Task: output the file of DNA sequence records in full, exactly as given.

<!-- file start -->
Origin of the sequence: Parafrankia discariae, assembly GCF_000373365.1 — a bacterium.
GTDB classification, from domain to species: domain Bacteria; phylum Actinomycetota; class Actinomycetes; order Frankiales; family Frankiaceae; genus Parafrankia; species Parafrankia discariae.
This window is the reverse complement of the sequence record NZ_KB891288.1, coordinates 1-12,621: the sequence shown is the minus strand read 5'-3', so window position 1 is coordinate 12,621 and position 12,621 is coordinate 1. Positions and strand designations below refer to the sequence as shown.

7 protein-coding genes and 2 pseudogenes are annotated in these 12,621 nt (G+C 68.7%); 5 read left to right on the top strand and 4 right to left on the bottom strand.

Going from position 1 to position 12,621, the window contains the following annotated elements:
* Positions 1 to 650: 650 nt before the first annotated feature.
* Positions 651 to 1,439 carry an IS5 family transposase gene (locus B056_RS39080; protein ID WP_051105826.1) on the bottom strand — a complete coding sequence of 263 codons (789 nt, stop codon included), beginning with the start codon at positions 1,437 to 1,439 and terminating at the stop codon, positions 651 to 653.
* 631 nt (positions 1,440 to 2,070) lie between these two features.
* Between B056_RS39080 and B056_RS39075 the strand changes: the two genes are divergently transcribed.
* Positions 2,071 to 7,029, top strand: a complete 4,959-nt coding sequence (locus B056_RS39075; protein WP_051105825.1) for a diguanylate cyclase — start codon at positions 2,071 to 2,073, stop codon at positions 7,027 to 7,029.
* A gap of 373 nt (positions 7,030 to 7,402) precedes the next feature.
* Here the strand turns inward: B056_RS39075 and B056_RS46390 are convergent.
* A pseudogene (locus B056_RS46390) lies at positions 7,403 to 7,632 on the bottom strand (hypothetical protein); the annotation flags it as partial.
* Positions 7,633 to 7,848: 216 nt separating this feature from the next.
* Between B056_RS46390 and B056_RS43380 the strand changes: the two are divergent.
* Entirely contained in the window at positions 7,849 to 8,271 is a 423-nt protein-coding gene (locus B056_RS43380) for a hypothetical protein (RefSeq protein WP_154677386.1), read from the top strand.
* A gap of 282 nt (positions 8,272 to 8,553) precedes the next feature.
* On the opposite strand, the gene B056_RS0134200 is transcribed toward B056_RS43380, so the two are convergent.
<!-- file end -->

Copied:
Origin of the sequence: Parafrankia discariae, assembly GCF_000373365.1 — a bacterium.
GTDB classification, from domain to species: domain Bacteria; phylum Actinomycetota; class Actinomycetes; order Frankiales; family Frankiaceae; genus Parafrankia; species Parafrankia discariae.
This window is the reverse complement of the sequence record NZ_KB891288.1, coordinates 1-12,621: the sequence shown is the minus strand read 5'-3', so window position 1 is coordinate 12,621 and position 12,621 is coordinate 1. Positions and strand designations below refer to the sequence as shown.

7 protein-coding genes and 2 pseudogenes are annotated in these 12,621 nt (G+C 68.7%); 5 read left to right on the top strand and 4 right to left on the bottom strand.

Going from position 1 to position 12,621, the window contains the following annotated elements:
* Positions 1 to 650: 650 nt before the first annotated feature.
* Positions 651 to 1,439 carry an IS5 family transposase gene (locus B056_RS39080; protein ID WP_051105826.1) on the bottom strand — a complete coding sequence of 263 codons (789 nt, stop codon included), beginning with the start codon at positions 1,437 to 1,439 and terminating at the stop codon, positions 651 to 653.
* 631 nt (positions 1,440 to 2,070) lie between these two features.
* Between B056_RS39080 and B056_RS39075 the strand changes: the two genes are divergently transcribed.
* Positions 2,071 to 7,029, top strand: a complete 4,959-nt coding sequence (locus B056_RS39075; protein WP_051105825.1) for a diguanylate cyclase — start codon at positions 2,071 to 2,073, stop codon at positions 7,027 to 7,029.
* A gap of 373 nt (positions 7,030 to 7,402) precedes the next feature.
* Here the strand turns inward: B056_RS39075 and B056_RS46390 are convergent.
* A pseudogene (locus B056_RS46390) lies at positions 7,403 to 7,632 on the bottom strand (hypothetical protein); the annotation flags it as partial.
* Positions 7,633 to 7,848: 216 nt separating this feature from the next.
* Between B056_RS46390 and B056_RS43380 the strand changes: the two are divergent.
* Entirely contained in the window at positions 7,849 to 8,271 is a 423-nt protein-coding gene (locus B056_RS43380) for a hypothetical protein (RefSeq protein WP_154677386.1), read from the top strand.
* A gap of 282 nt (positions 8,272 to 8,553) precedes the next feature.
* On the opposite strand, the gene B056_RS0134200 is transcribed toward B056_RS43380, so the two are convergent.